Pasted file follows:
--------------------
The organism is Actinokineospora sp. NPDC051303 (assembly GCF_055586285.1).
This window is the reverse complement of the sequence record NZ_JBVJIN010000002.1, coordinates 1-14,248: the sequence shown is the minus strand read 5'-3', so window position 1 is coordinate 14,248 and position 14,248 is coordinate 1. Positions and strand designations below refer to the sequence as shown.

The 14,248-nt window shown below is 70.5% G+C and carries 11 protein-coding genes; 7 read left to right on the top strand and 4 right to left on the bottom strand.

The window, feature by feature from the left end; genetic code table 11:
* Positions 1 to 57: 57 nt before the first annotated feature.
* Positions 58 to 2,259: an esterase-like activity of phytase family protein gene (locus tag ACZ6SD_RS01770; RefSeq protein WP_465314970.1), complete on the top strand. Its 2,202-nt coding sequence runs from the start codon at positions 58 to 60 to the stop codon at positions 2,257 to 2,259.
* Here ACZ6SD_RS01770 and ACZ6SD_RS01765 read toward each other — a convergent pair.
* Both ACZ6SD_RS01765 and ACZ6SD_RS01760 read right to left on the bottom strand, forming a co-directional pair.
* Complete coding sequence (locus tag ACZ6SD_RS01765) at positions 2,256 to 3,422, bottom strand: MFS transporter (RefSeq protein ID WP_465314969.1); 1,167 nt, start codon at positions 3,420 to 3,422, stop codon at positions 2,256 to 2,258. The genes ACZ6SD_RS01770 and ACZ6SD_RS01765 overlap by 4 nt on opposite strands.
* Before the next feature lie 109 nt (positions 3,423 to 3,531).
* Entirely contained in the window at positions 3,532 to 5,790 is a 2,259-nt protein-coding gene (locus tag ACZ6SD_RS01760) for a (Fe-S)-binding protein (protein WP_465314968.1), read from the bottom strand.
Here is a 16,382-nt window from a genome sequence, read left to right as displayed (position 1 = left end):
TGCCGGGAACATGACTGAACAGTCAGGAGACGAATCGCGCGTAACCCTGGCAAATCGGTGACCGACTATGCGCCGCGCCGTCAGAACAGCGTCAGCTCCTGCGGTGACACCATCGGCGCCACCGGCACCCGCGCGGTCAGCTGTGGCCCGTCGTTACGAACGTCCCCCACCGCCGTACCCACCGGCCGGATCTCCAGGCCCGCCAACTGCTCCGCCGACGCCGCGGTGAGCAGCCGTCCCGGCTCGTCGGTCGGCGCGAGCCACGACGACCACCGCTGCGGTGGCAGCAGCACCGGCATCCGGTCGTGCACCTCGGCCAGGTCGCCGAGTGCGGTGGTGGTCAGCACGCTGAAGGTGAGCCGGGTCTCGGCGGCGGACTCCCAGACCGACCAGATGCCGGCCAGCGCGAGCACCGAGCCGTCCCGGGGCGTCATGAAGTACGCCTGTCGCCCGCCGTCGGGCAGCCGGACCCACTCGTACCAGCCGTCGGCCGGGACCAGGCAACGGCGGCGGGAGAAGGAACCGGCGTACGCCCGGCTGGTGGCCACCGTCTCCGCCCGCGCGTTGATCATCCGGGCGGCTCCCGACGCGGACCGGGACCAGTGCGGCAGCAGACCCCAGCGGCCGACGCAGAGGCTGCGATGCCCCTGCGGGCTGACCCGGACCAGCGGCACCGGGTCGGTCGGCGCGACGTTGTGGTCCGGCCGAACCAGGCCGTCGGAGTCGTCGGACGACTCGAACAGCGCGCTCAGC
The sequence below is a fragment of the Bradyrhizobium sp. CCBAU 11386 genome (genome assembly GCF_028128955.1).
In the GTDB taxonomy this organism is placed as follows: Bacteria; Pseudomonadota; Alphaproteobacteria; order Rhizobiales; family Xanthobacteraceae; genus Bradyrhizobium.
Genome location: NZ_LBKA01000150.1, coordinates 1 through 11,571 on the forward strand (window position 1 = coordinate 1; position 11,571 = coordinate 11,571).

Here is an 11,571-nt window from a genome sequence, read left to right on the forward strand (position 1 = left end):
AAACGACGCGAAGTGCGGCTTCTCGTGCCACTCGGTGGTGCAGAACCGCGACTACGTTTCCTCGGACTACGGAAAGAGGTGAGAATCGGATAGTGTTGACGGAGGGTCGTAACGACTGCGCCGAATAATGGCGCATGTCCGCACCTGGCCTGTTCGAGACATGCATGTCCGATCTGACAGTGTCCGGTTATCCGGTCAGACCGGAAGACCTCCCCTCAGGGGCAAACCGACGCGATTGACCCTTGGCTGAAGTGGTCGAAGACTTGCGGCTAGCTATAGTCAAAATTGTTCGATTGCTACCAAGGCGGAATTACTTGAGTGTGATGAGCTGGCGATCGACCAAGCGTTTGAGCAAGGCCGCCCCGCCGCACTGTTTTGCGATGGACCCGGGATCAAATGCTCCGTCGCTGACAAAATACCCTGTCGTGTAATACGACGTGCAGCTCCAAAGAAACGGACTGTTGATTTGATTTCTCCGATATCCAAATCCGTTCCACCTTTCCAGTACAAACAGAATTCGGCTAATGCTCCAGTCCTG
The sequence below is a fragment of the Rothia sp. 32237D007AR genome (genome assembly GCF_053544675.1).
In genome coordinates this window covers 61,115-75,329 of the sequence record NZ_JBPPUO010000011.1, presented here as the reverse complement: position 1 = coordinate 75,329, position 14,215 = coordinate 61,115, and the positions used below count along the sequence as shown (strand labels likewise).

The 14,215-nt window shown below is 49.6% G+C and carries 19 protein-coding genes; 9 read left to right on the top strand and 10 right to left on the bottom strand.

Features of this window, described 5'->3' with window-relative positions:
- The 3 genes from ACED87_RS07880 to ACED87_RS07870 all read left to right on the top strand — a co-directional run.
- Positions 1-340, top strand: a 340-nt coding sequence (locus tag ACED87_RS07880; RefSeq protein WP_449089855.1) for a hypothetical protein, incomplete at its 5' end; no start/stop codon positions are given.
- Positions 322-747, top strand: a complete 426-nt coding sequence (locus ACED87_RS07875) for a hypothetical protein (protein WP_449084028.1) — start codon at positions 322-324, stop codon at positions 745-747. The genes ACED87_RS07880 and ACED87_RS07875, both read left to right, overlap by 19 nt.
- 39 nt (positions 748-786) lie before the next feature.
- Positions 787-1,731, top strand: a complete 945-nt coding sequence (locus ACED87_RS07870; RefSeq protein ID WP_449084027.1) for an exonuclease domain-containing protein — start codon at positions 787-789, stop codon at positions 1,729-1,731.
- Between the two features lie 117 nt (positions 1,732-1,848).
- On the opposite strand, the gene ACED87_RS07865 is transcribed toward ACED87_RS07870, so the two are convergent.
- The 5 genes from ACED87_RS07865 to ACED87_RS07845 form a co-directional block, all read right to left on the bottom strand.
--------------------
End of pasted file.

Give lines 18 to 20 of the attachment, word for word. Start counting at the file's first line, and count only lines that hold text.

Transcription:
AAACGACGCGAAGTGCGGCTTCTCGTGCCACTCGGTGGTGCAGAACCGCGACTACGTTTCCTCGGACTACGGAAAGAGGTGAGAATCGGATAGTGTTGACGGAGGGTCGTAACGACTGCGCCGAATAATGGCGCATGTCCGCACCTGGCCTGTTCGAGACATGCATGTCCGATCTGACAGTGTCCGGTTATCCGGTCAGACCGGAAGACCTCCCCTCAGGGGCAAACCGACGCGATTGACCCTTGGCTGAAGTGGTCGAAGACTTGCGGCTAGCTATAGTCAAAATTGTTCGATTGCTACCAAGGCGGAATTACTTGAGTGTGATGAGCTGGCGATCGACCAAGCGTTTGAGCAAGGCCGCCCCGCCGCACTGTTTTGCGATGGACCCGGGATCAAATGCTCCGTCGCTGACAAAATACCCTGTCGTGTAATACGACGTGCAGCTCCAAAGAAACGGACTGTTGATTTGATTTCTCCGATATCCAAATCCGTTCCACCTTTCCAGTACAAACAGAATTCGGCTAATGCTCCAGTCCTG
The sequence below is a fragment of the Rothia sp. 32237D007AR genome (genome assembly GCF_053544675.1).
In genome coordinates this window covers 61,115-75,329 of the sequence record NZ_JBPPUO010000011.1, presented here as the reverse complement: position 1 = coordinate 75,329, position 14,215 = coordinate 61,115, and the positions used below count along the sequence as shown (strand labels likewise).